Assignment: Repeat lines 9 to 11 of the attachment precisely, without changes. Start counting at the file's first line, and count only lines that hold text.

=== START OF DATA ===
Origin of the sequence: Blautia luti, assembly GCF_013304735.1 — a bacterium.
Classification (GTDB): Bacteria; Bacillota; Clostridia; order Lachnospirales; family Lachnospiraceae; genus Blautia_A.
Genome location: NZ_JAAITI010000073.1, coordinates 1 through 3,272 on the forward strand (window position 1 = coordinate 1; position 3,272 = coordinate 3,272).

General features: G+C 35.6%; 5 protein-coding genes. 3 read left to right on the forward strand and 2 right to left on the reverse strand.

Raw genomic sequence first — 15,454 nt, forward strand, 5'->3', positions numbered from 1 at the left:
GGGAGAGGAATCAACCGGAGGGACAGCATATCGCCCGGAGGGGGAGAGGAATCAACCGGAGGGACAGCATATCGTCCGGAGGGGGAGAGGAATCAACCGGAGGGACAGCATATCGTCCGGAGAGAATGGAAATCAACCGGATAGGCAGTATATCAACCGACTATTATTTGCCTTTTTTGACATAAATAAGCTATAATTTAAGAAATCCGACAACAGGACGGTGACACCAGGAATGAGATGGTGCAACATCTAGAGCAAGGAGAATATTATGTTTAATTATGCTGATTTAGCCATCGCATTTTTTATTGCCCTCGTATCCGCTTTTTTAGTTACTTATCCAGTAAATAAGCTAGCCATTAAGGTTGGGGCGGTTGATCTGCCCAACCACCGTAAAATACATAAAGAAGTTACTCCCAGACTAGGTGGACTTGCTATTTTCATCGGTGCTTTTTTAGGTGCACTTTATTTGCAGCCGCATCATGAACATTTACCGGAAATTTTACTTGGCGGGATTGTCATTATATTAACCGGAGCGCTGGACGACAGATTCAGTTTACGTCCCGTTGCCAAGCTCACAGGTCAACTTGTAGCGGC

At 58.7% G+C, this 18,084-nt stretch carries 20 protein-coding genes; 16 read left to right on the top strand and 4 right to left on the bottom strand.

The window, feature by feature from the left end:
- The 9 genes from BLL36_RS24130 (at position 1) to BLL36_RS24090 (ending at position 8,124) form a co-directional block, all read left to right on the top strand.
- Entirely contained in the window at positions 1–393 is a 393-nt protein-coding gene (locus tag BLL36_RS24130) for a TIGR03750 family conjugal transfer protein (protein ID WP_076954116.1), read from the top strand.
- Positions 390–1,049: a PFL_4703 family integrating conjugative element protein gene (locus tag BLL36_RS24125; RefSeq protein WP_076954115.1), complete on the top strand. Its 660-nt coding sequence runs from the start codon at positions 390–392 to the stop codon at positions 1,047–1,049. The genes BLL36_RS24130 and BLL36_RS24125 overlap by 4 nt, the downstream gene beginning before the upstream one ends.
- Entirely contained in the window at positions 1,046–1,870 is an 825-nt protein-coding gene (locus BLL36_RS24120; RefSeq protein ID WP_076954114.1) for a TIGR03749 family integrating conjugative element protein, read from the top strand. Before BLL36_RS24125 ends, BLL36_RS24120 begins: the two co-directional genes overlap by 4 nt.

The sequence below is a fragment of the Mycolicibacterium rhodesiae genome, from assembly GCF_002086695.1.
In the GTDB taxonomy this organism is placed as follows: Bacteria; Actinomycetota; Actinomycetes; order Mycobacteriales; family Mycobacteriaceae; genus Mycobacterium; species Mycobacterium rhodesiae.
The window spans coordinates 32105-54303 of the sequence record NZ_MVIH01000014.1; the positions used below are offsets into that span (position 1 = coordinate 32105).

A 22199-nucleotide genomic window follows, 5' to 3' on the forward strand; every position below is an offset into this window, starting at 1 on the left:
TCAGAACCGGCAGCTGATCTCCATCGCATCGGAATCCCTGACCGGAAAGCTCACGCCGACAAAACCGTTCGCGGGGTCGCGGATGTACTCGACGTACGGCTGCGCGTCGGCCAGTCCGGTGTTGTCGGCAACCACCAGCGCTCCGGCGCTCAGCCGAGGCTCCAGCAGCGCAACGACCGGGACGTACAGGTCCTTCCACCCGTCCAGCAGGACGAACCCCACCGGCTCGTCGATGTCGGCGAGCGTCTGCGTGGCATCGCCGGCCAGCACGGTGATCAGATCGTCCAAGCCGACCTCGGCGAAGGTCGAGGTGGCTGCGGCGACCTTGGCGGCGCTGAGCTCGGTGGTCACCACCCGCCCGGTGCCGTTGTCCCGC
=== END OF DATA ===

- The 9 genes from BLL36_RS24130 (at position 1) to BLL36_RS24090 (ending at position 8,124) form a co-directional block, all read left to right on the top strand.
- Entirely contained in the window at positions 1–393 is a 393-nt protein-coding gene (locus tag BLL36_RS24130) for a TIGR03750 family conjugal transfer protein (protein ID WP_076954116.1), read from the top strand.
- Positions 390–1,049: a PFL_4703 family integrating conjugative element protein gene (locus tag BLL36_RS24125; RefSeq protein WP_076954115.1), complete on the top strand. Its 660-nt coding sequence runs from the start codon at positions 390–392 to the stop codon at positions 1,047–1,049. The genes BLL36_RS24130 and BLL36_RS24125 overlap by 4 nt, the downstream gene beginning before the upstream one ends.